Although many solicitors and barristers are undoubtedly remunerated very handsomely, the reality is there are many others who make a relatively modest salary. An instructive example is in the field of criminal law. According to The Secret Barrister, a criminal solicitor makes a gross rate of £9.28 hour for litigating in the Crown Court (for comparison, the London living wage is £9.75). A criminal barrister makes a median net annual income of £27,000 (above the national average but considerably short of what the lawyer stereotype may have us imagine).
We can work to negate the stereotype of the avaricious lawyer by making ourselves known in our organisations, our profession, in society and in action as Just Lawyers. The stereotype is true to the extent that we receive, and benefit from, a substantial amount of privilege as lawyers. We should use our power as lawyers (since power inheres naturally in circumstances of privilege) for the benefit of vulnerable and impoverished individuals in our communities and further afield. Explore our website further to find out how.
Another stubborn stereotype is that for a handsome fee a lawyer will be happy to find the necessary loopholes in order to outwit a vulnerable opponent, acquit a guilty person of a crime or reduce a business’s tax bill. This may be accurate in some limited cases but must in most circumstances be more myth than truth. Lawyers must act with integrity and honesty at all times and cannot unscrupulously advise a client to exploit, subvert or break the law.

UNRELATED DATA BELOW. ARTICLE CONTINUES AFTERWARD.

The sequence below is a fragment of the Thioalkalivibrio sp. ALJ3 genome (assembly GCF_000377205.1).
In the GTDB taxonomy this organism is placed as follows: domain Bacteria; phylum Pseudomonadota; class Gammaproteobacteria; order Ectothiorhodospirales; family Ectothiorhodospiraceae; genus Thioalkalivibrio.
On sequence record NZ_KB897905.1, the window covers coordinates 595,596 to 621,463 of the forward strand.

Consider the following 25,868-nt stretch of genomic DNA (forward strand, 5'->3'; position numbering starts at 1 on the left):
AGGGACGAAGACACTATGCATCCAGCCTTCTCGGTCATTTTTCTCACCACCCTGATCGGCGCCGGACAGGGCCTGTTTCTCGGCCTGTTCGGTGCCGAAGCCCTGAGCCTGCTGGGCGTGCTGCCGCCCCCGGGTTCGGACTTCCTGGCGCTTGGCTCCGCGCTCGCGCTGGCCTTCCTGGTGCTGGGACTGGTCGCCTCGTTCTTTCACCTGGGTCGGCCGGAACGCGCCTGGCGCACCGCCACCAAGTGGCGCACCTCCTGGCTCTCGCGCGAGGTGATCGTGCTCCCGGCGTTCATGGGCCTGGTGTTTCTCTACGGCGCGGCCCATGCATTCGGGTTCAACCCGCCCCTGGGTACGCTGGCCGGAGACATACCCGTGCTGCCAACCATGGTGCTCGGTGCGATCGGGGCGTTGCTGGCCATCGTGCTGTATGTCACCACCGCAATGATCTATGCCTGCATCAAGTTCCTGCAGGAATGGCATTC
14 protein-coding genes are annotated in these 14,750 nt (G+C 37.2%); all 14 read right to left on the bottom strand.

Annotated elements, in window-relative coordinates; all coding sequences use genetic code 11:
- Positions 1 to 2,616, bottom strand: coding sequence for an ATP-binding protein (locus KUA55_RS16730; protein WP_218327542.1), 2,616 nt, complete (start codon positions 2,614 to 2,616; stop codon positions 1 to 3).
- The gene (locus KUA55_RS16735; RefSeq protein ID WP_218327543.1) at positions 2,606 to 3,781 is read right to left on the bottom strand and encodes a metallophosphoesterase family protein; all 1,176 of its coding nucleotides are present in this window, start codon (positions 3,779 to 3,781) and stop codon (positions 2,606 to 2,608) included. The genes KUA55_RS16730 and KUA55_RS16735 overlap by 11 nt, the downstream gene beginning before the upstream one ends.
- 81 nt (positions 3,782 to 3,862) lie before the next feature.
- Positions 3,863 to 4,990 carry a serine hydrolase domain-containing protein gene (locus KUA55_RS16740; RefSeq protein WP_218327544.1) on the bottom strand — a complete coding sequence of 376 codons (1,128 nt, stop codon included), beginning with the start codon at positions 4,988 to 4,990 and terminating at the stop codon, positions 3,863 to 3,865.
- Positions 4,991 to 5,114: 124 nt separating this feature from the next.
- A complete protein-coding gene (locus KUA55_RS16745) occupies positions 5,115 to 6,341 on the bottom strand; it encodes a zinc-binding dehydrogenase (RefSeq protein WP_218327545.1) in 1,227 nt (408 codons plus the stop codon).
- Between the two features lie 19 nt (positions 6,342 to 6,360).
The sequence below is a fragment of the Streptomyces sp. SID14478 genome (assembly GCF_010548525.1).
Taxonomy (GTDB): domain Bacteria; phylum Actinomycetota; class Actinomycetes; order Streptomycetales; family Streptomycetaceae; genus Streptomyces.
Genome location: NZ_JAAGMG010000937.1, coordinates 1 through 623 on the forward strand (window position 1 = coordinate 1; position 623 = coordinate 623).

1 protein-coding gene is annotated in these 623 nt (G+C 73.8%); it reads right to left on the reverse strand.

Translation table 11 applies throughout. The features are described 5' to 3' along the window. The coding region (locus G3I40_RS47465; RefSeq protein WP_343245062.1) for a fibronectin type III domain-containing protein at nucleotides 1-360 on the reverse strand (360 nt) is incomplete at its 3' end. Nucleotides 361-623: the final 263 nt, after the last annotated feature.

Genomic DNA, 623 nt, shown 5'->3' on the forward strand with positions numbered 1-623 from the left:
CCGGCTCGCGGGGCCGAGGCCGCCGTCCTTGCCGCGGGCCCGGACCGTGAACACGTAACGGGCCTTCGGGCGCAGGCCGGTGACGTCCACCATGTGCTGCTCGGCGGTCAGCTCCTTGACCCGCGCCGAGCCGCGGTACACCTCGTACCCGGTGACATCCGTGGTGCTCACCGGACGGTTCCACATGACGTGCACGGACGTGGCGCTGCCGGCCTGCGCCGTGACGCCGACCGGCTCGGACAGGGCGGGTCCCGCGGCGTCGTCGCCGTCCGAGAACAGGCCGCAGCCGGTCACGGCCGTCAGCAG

Although the stereotype may be relatively easy to dismiss, circumstances may often arise where you are confronted with an ethical dilemma. Perhaps you are a junior member of the legal team and you are asked to advise on an urgent matter without being able to consult a more senior lawyer. Perhaps in an extreme case your careful research and advice is ignored and you are concerned your colleagues may adopt an unlawful course of action. It is difficult in such circumstances to seek an alternative solution under pressure while remaining level headed.
We at Just Lawyers have discussed our own experiences and created some guidance for you to consider if such circumstances were to arise. The Law Society also has some very useful material on ethics more generally, including videos on “Owning up to mistakes” and “Professional Ethics under Pressure”. The website also offers a series of interactive ethical scenarios on a range of subjects such as confidentiality and speaking up as a junior lawyer, which can give you some valuable guidance on how best to behave when confronted with an ethical issue.